An edited version is published here
COVID-19 has resulted in an up to 15% increase in property prices in Australia, further exacerbating the Australian housing affordability crisis and locking millions of Australians into the rental trap. The average Australian knows that paying rent instead of being a home owner puts them in a disadvantaged position. Unlike mortgage payments, which are effectively savings, money wasted on rent will never be used on a family’s education or health. Therefore, the average Australian would be surprised to learn that when researchers and the government quantify Australians’ equality of opportunities, they ignore the fact that some people have to pay rent while others do not.
In this study, I demonstrate the significance of this omission. Using data for Australia, the US, and Germany, he finds that only Australia sees a noticeable reduction in the equality of opportunities after accounting for the fact that some people spend money on rent and others do not. The findings challenge the Australian government’s claimed success of providing citizens with equality of opportunities and show hidden and ignored inequalities.
“Intergenerational income mobility” refers to the degree to which an individual’s position in the income distribution persists or changes from one generation to the next. For example, a society in which an individual’s adult income is altogether independent of their parents’ income is a highly mobile society. A society in which one’s percentile in the income distribution is always identical to one’s parents’ percentile is completely immobile.
In a practical sense, intergenerational income mobility demonstrates how individuals’ economic well-being is determined by a factor they never had a chance to influence: their parents’ economic well-being. Intergenerational income mobility is a measure of equality of opportunities. This measure, similarly to GDP, is routinely calculated for all countries in the world. Ranking of countries by this measure is an occasional source of pride for Australians.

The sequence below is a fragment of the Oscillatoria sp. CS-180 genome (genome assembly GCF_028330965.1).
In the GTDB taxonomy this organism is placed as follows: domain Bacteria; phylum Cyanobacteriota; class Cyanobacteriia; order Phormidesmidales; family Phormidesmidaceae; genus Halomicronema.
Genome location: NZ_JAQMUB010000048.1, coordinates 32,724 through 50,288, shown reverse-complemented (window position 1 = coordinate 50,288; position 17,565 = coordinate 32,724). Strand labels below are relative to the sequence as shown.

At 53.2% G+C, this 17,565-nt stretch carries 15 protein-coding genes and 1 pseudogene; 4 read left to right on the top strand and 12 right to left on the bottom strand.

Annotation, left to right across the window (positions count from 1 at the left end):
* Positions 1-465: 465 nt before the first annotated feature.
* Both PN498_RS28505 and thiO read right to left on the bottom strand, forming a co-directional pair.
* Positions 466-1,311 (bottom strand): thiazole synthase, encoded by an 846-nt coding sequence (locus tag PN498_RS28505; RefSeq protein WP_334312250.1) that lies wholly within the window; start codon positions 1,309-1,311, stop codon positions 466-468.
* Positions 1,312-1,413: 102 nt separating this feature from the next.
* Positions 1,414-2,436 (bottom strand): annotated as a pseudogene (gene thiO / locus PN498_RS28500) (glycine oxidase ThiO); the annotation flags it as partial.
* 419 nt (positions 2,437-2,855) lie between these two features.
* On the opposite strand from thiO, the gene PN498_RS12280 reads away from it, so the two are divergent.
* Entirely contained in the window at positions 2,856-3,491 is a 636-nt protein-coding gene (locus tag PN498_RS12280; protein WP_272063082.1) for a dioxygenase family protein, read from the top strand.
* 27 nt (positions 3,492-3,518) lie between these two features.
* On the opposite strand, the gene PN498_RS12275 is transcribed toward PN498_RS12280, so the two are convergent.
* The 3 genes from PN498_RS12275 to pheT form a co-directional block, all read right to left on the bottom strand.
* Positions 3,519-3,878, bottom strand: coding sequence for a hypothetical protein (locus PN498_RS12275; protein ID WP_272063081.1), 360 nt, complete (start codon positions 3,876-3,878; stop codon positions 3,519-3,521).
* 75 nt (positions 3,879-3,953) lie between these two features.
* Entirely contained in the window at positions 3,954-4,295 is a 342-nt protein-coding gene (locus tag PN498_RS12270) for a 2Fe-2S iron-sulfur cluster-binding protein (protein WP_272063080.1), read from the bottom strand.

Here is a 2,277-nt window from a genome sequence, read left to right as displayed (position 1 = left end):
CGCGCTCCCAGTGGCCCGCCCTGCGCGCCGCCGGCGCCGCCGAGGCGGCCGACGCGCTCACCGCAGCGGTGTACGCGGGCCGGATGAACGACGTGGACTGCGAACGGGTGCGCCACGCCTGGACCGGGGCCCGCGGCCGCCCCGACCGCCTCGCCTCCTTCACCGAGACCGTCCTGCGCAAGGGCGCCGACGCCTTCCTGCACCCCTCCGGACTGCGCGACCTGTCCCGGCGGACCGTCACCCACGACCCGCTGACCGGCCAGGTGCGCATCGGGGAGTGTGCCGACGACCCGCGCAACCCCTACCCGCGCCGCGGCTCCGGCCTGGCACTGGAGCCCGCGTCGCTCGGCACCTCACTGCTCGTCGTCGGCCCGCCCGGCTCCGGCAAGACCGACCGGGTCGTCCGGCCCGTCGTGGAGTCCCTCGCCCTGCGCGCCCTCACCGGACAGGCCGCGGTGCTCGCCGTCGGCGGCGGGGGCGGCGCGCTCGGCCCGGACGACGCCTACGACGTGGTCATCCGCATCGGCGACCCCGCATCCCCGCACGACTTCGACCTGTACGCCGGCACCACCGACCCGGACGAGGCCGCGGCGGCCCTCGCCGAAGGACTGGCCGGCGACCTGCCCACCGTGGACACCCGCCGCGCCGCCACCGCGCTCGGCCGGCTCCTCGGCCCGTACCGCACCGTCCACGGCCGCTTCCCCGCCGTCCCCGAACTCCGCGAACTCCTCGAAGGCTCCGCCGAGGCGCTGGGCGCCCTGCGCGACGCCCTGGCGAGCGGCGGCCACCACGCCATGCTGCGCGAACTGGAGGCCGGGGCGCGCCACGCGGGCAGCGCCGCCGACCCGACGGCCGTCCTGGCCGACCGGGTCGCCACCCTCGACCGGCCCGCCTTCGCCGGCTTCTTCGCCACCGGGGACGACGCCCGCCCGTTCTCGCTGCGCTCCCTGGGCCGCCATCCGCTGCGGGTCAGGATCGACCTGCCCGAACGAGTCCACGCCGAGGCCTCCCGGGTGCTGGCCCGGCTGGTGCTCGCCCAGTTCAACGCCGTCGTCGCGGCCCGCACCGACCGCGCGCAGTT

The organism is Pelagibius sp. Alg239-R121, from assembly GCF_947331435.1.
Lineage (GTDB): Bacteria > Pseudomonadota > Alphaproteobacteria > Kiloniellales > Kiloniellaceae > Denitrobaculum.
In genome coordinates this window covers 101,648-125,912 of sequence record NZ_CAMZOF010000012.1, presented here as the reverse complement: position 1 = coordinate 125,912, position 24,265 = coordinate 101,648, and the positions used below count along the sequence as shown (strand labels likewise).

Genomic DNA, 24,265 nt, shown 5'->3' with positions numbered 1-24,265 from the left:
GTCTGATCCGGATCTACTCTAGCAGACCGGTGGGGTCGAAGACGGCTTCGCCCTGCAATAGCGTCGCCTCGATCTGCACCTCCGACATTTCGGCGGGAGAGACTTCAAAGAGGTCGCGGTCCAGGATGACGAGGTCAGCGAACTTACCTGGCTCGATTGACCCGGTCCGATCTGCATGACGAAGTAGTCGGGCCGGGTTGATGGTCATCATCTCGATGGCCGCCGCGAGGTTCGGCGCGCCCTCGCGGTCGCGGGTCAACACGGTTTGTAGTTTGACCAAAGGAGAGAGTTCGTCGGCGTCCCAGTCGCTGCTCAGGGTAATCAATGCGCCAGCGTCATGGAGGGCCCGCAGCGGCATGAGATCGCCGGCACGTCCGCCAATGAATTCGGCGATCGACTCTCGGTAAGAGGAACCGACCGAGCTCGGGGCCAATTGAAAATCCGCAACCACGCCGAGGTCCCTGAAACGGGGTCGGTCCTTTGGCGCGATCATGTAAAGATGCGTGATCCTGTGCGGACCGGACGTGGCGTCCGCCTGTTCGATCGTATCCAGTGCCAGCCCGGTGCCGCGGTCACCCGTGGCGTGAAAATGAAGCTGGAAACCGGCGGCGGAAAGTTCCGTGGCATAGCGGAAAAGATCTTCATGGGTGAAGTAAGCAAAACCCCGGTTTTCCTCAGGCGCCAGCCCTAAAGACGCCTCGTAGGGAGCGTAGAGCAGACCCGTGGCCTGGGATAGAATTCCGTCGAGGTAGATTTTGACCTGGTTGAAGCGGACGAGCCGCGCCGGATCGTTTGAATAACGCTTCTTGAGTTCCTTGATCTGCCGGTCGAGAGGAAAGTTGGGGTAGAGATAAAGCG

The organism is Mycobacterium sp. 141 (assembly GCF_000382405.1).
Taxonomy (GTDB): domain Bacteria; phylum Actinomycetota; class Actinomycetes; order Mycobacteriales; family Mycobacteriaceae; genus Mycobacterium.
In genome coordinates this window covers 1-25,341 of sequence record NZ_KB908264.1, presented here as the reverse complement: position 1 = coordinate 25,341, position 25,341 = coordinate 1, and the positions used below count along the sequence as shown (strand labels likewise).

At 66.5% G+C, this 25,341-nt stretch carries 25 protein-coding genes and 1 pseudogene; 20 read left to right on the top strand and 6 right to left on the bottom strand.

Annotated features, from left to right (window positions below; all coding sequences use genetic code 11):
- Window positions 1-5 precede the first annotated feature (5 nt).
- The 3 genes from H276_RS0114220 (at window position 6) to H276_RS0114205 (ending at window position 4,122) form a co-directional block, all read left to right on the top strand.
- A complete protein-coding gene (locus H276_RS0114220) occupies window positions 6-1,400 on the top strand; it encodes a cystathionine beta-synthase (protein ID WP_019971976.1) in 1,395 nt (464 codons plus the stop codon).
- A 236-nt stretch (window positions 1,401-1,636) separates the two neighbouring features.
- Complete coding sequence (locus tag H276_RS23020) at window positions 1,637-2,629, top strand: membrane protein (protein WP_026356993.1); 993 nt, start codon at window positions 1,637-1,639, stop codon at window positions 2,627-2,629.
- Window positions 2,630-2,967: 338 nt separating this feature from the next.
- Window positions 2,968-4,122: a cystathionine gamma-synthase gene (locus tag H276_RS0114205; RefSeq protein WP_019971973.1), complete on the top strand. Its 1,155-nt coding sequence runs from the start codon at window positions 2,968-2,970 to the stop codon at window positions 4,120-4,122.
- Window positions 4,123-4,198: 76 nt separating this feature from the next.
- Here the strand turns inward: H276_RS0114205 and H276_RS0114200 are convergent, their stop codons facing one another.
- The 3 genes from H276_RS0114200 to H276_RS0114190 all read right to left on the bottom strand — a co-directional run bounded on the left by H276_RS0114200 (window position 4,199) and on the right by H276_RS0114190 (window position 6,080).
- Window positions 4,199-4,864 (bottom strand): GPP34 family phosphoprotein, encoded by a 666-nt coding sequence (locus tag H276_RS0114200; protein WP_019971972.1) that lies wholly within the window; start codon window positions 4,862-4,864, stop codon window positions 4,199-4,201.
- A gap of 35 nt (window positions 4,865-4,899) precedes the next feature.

The accepted practice while measuring the extent of mobility is to use disposable income. A rarely mentioned problem with this practice is that using disposable income risks misinterpreting the evolution of standards of living because economic well-being is determined not only by the goods one can buy in the market but also by sources of incomes that are in-kind (such as publicly provided health and education services) and non-monetary (such as imputed rents for owner-occupied accommodation and the consumption of one’s own produce). For that reason, income measures that include in-kind and non-monetary sources of income are conceptually superior.
One component of non-monetary income that has particular quantitative significance is home ownership. One’s home is a financial asset and a source of services that influences standards of living through various psychological and consumption benefits. Since those who do not own their accommodation have to pay rent to access similar services, and the fraction of home owners differ across countries and within countries across time, ignoring these differences can produce time-series and cross-sectional comparability problems. One way to solve these problems is to assign a monetary value to home ownership. This hypothetical income stream is known as imputed rent. The imputed rents are often ignored in microlevel studies because they complicate the analysis.